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The Babe


Say it ain't so, Babe.

Say you weren't a sad, tortured person who just happened to be able to slam homers out of the park better than anyone else.

Say this movie is all a lie, and that you were indeed a glorious American hero, the grandest of all the boys of summer, and that it was great fun, at least sometimes, to be the most famous baseball hero of all time.

Let us believe. We need our heroes.

But "The Babe" doesn't give us one. Apart from being a bad film in the first place, aside from being superficially written, aside from being shot with little sense of time or place, the movie portrays Babe Ruth as a man almost completely lacking in the ability to have, or to provide, happiness.


Spending these 115 minutes with the Babe is a little like being jammed into the window seat on a long-distance bus, next to a big guy with beer and cigars on his breath and nothing to talk about but his next meal and his last broad. Babe Ruth comes across as a pathetic orphan lacking in all social graces, who grew up into a self-destructive bore and hit a lot of home runs in the process. And then, in the end, when time caught up with him, he never got the message, and almost destroyed the myth that had grown up around him.

No matter how many homers he hit, Ruth would have never become a Great American Hero in the television age. On the radio and in the newspapers, maybe he came across as quite a guy. But to see and hear him - at least as he is portrayed in this movie - is to cringe. After the magical innocence of baseball as painted in "Field of Dreams," after the life-affirming "Bull Durham," here is a baseball trading card that looks like it was found in the gutter.

The fault is not John Goodman's. He plays the Babe as written. You can see, watching this movie, that he could have played a lot of other sides of Babe Ruth and made them work.

But John Fusco's screenplay doesn't seem to like Babe very much. It shows him as an overgrown, recalcitrant kid who had one skill. He could hit the ball. And then it shows him growing up into a human pig who wenched and cheated on those who loved him, who was drunk during many of his games, who was small-minded and jealous, who wasn't much of a team player, who lost his temper and screamed at the fans, and whose little trot around the bases looked like the gait of a constipated alderman.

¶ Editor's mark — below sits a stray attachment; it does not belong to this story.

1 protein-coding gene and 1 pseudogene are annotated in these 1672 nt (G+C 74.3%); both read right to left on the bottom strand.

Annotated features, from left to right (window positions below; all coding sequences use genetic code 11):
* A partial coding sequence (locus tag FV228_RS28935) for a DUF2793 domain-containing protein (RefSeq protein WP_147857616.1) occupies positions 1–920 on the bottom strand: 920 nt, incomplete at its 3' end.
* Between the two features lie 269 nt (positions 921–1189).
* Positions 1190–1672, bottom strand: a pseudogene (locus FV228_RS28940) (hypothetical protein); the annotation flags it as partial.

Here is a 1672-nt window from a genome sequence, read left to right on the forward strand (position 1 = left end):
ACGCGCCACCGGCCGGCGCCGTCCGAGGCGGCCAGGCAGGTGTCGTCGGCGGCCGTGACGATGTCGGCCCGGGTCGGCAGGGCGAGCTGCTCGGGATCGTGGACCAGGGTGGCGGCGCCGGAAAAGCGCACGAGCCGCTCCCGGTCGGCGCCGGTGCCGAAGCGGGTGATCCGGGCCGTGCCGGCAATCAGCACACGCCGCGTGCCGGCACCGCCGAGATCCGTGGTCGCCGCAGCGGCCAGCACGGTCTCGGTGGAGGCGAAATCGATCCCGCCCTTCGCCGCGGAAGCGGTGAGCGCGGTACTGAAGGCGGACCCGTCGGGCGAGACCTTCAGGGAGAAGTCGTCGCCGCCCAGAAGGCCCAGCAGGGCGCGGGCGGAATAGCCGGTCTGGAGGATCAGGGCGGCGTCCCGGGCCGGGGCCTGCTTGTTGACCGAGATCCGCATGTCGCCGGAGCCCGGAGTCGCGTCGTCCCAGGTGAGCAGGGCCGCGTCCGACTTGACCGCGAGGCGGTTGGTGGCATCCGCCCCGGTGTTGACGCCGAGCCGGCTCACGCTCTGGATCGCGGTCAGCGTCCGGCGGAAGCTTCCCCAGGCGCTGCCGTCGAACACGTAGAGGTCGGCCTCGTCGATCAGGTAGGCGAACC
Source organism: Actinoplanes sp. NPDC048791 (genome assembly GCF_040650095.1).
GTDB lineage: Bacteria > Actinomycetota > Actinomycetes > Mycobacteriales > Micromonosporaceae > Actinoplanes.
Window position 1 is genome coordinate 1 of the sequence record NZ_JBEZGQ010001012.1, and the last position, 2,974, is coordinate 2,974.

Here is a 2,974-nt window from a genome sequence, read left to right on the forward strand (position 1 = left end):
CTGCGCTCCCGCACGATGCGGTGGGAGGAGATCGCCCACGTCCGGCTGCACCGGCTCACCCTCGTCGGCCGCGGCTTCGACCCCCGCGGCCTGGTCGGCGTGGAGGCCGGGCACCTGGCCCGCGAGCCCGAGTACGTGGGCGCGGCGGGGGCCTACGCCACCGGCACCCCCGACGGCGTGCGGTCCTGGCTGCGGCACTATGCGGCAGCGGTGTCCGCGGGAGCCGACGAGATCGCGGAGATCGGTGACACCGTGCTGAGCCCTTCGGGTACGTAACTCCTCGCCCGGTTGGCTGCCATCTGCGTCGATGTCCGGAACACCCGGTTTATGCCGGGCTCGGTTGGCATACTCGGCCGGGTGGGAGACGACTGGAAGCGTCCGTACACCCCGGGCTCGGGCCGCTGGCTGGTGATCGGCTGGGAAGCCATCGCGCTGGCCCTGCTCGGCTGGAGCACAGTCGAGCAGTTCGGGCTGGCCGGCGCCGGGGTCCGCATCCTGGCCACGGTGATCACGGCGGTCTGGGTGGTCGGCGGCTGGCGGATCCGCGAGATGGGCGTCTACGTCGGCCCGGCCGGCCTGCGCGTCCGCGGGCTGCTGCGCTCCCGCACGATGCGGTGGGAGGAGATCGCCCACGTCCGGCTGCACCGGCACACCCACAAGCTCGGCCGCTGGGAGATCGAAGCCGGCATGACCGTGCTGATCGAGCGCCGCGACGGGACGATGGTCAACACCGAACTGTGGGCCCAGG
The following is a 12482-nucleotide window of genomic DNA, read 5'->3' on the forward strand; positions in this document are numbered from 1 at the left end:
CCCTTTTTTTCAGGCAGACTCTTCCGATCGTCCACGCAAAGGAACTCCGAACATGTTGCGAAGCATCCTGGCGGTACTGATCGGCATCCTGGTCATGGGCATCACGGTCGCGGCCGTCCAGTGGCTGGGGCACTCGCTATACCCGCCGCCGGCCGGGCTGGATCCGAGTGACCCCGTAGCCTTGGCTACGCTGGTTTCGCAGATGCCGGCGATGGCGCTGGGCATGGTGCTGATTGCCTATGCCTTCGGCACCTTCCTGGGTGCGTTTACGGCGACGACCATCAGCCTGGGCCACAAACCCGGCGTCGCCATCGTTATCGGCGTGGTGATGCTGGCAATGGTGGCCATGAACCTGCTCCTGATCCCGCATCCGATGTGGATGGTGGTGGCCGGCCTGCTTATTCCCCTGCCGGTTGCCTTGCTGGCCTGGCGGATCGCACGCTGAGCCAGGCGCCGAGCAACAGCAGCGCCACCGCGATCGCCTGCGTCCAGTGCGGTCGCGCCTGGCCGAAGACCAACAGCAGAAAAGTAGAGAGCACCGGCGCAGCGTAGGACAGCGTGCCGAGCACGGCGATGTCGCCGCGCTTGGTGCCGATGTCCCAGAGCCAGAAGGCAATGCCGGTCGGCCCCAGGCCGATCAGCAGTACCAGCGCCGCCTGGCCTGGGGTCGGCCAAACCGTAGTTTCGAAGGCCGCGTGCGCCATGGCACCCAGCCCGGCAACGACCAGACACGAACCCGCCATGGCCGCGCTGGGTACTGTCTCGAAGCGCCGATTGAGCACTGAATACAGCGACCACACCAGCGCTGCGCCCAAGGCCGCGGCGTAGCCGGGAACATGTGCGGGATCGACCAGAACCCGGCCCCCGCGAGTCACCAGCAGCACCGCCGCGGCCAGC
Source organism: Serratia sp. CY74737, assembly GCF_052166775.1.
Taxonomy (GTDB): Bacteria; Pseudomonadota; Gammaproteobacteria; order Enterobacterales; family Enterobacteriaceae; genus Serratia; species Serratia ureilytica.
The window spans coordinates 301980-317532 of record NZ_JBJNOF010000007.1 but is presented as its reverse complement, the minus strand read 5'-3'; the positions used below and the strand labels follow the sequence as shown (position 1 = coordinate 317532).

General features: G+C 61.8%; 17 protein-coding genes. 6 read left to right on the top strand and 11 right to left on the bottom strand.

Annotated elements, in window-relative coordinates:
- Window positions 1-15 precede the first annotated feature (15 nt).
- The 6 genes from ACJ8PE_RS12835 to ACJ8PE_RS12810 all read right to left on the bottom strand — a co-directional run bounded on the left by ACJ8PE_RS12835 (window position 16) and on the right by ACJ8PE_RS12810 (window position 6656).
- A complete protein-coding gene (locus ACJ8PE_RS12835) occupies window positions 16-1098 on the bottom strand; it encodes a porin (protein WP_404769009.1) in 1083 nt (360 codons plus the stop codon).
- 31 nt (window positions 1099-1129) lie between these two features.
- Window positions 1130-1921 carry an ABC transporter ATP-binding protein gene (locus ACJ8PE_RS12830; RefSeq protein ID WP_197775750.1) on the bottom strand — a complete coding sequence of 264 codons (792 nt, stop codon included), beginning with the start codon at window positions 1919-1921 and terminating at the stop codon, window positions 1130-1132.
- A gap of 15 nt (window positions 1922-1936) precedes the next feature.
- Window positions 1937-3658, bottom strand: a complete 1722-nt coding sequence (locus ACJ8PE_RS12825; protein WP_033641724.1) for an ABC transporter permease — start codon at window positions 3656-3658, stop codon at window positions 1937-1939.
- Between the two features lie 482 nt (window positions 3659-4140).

Much has been made of the movie's use of Wrigley Field and a ballpark in Danville. They're supposed to re-create the look of the diamonds of Ruth's day. But the movie seems to keep showing us the same two parks, while giving us subtitles trying to convince us we're in Baltimore, or Boston.


There don't seem to be many fans in the stands. There is no sense here of baseball. No smell of peanuts and roar of the crowd.

Babe's first wife, played by Trini Alvarado, is a nice girl who finally can't stand the reports of Babe's raids on the brothels and his demands for three girls at a time. The second wife, a Ziegfeld Follies girl played by Kelly McGillis, has been around the block a few times and is less easily shocked. She stays with the Babe, but more out of loyalty and stubbornness, we sense, than because of love.

Her loyalty is more than organized baseball can muster. Ruth is paid well and tolerated by the Yankees as long as he's hitting, but when his legs and eye start to go, there's no love lost between them, and no sense of loyalty. He ends up in Boston, where his final days are portrayed as a mixture of shame, anticlimax and betrayal.

The famous high points are here. The dying kid in the hospital, who Ruth promises he'll hit two home runs in the next game.

The "called shot" in the World Series. The home run record that has never been beaten, except by a footnote.

But at the end of the movie, when we're thoroughly depressed anyway, do we really need that maudlin scene where a young man follows Ruth off the field after his final game, introduces himself as the kid whose life was saved by those two homers, and gives back the ball that Babe autographed beside the hospital bed? Talk about shameless.

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